CopyrightX is a twelve-week networked course, offered each Spring under the auspices of Harvard Law School, the HarvardX distance-learning initiative, and the Berkman Center for Internet and Society. The
course explores the current law of copyright and the ongoing debates
concerning how that law should be reformed. Through a combination of
pre-recorded lectures, weekly seminars, live webcasts, and online
discussions, participants in the course examine and assess the ways in
which law seeks to stimulate and regulate creative expression.
In 2014, CopyrightX will have three sectors:
- a residential course on Copyright Law, taught by Prof. William Fisher to approximately 100 Harvard Law School students;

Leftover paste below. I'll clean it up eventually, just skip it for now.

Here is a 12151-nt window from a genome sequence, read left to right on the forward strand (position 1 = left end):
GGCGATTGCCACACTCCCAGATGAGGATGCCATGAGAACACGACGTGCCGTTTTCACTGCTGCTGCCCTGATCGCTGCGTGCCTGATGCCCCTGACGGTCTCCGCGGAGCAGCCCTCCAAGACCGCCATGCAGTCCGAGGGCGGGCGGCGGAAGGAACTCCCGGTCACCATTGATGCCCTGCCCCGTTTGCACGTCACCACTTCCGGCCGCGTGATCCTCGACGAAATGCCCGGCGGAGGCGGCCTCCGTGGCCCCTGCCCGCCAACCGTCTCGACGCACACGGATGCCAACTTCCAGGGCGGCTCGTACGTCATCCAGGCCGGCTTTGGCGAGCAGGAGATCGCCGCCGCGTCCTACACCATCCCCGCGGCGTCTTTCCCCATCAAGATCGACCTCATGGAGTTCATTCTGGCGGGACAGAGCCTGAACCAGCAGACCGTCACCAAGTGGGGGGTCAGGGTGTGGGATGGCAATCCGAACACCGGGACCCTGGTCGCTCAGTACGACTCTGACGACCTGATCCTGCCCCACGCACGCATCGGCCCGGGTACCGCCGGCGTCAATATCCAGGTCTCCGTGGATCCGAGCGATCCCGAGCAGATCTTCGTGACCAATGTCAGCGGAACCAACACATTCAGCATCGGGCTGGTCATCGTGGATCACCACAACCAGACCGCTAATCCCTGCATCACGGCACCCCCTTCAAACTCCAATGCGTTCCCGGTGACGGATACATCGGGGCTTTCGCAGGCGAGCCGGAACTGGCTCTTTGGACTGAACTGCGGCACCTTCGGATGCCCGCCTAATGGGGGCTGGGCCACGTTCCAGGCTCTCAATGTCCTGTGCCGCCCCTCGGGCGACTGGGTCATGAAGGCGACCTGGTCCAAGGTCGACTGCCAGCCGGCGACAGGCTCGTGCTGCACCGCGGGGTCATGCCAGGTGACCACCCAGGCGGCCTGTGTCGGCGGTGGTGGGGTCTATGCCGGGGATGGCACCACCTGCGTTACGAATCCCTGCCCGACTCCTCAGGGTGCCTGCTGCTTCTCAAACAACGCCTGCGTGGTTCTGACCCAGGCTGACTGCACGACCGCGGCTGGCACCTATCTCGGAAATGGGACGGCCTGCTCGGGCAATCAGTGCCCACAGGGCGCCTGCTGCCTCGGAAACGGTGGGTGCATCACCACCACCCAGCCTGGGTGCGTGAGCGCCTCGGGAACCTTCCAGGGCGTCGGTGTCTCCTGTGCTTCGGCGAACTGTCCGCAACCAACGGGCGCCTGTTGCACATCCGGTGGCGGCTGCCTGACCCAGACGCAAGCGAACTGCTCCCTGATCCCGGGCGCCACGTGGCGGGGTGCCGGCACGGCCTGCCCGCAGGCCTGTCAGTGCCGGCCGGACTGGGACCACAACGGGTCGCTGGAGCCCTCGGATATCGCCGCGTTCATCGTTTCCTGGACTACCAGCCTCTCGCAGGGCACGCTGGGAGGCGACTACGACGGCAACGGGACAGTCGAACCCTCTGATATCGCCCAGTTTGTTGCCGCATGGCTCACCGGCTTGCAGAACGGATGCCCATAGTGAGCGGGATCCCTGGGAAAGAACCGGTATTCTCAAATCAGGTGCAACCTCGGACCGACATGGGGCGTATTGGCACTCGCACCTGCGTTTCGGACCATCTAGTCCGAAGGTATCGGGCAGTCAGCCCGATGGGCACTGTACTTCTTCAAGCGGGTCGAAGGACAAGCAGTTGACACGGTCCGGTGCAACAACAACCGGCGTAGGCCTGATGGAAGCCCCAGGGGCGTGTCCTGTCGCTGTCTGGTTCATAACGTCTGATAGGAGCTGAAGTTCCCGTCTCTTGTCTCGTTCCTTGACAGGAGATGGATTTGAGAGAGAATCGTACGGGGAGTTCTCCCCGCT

- an online course including approximately 500 participants, divided into 20 “sections,” each taught by a Harvard Teaching Fellow;
- approximately 10 “satellite” courses based in countries other than the United States, each taught by an expert in copyright law.
Admission to the online sector of CopyrightX is free and is open to anyone at least 13 years of age, but enrollment is limited. Applications for admission will be accepted starting December 13, 2013. For details concerning the application and admission processes, see CopyrightX:Admission.
The lectures, reading materials, maps, and recordings that have been developed for CopyrightX are also available for use by teachers and students in other settings. All of these materials are licensed under a Creative Commons License, the terms of which are available here.
Details concerning the genesis and pedagogy of CopyrightX, the fruits of the 2013 version, and the design of the 2014 version may be found at http://cyber.law.harvard.edu/people/tfisher/IP/CopyrightX_Assessment.pdf.